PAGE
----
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Gwendolyn Ryan currently works as the Band Director and K-8 Music Teacher at Providence Creek Academy, located in Delaware. She also works at the Music School of Delaware and with Maestro Simeone Tartaglione as the Assistant Conductor and Interim Concert Coordinator of the Delaware Youth Symphony Orchestra. She also works as a hired performer and private flute instructor, having taught students of all ages at various skill levels. In addition, she has taught multiple masterclasses for high school students on performance skills. She recently completed her time at the University of Delaware having earned a Bachelor of Music in Instrumental Music Education with Honors. In addition, she earned minors in Applied Voice and History. She also recently completed working as the Intern Coordinator of the Delaware Youth Wind Ensemble and as the Music History Undergraduate Teaching Assistant. With experience in performing flute in the Wind Ensemble and Marching and Pep Bands, percussion in the Collegiate Band and Steel Band, singing in the University Singers, and serving as co-director of the Flute Choir at the University of Delaware, she has had a varied college experience.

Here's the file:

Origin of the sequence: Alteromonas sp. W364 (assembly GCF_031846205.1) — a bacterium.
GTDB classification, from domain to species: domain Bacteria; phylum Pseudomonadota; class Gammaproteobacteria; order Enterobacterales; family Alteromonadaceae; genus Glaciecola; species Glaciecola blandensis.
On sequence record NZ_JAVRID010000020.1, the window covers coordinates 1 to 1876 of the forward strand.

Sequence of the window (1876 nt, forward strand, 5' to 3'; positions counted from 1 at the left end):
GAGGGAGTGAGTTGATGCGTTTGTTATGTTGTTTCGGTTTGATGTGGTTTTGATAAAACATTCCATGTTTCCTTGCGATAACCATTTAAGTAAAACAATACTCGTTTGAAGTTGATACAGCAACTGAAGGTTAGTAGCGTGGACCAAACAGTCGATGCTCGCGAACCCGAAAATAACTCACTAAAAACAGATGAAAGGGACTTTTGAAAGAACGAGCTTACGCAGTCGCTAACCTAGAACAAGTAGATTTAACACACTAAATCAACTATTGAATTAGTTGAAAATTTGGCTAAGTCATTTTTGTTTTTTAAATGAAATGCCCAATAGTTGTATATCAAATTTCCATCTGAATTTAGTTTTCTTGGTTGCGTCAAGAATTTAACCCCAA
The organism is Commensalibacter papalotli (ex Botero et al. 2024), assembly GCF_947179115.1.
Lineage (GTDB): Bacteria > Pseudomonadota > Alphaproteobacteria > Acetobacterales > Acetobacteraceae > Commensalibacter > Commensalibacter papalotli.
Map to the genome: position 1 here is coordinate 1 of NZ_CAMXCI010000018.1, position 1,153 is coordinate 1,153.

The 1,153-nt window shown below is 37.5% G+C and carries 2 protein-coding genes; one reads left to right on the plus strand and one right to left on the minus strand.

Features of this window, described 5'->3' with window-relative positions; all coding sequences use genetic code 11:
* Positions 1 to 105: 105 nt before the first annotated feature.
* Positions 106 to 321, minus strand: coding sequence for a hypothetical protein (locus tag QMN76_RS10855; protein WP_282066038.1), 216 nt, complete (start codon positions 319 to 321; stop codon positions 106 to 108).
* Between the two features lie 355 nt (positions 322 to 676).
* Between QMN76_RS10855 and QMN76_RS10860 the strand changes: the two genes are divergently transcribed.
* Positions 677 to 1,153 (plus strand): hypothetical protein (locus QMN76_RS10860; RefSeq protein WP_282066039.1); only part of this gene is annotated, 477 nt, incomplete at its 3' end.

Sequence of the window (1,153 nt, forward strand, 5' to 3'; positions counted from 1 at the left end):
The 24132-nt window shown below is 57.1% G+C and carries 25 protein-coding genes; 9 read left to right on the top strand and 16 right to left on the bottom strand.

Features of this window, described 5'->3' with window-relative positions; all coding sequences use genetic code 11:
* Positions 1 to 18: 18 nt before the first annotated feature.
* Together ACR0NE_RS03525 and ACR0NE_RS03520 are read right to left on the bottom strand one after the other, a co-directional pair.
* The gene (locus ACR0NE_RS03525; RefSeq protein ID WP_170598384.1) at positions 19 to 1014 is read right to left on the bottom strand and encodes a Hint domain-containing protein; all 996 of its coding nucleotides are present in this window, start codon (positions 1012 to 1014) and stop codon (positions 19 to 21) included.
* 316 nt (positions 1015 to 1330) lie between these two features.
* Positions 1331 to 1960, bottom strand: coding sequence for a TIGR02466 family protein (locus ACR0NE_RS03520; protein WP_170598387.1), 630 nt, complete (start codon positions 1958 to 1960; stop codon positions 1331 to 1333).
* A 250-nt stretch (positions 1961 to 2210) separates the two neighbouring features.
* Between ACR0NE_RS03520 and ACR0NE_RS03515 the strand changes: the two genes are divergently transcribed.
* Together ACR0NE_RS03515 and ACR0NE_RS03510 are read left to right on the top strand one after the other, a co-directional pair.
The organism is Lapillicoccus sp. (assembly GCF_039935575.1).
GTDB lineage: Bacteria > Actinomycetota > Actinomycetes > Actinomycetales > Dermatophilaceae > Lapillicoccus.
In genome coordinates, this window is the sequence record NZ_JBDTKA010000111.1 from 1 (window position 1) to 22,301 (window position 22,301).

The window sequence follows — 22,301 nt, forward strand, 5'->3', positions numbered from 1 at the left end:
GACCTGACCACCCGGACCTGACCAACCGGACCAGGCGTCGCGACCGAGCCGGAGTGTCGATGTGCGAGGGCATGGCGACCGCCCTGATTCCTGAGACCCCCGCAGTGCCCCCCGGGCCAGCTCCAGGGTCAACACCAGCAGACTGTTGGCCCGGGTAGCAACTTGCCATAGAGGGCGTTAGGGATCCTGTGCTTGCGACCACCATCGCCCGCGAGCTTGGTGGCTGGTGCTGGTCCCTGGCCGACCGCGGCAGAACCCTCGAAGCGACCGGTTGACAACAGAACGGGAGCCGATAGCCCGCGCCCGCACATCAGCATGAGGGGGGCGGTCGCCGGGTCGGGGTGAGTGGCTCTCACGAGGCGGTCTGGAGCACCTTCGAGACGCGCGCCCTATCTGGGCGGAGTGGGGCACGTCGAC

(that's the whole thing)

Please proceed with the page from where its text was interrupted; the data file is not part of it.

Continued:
Ms. Ryan's currently resides in her hometown of Newark, Delaware. Her most notable teachers include Mrs. Samantha Deluca who originally began her music instruction, Dr. Lauren Reynolds who has served as a mentor in conducting, and flute instruction from Professor Eileen Grycky and Ms. Margaret Murray. She plans to teach band for several years before continuing her education in conducting and performance.

In her free time, Gwendolyn Ryan enjoys reading history and fantasy, playing games such as Dungeons and Dragons, and spending time with her friends and their cat, Forté.


Ms. Ryan's teaching philosophy includes a discussion of why she believes it is important to teach music, what skill sets she believes an effective teacher should possess, and what she thinks is most important for students to learn in their music programs.

In brief, she believes music is important for its aesthetic value as opposed to for more utilitarian purposes- she believes there is intrinsic value in music outside of students’ grades, and that it teaches skills and cultural appreciation that is irreplaceable by other programs.

In addition, since music is such a personal and emotional experience for many people, an effective teacher should be both clearly passionate and vulnerable with their students to facilitate student success. She maintains high expectations for her students because she believe that leads to higher performance; however, she will go to great lengths to help facilitate growth and meet the individual needs of students. Students should be able to look at their teacher and see a desire to continue learning, despite whatever mistakes the teacher may make. In their music programs, students should be learning a variety of skills, such as musical interpretation, creativity, and performance skills. Students will learn to take risks and gain a lifelong love of music that allows them to continue their music-making after they finish taking classes.


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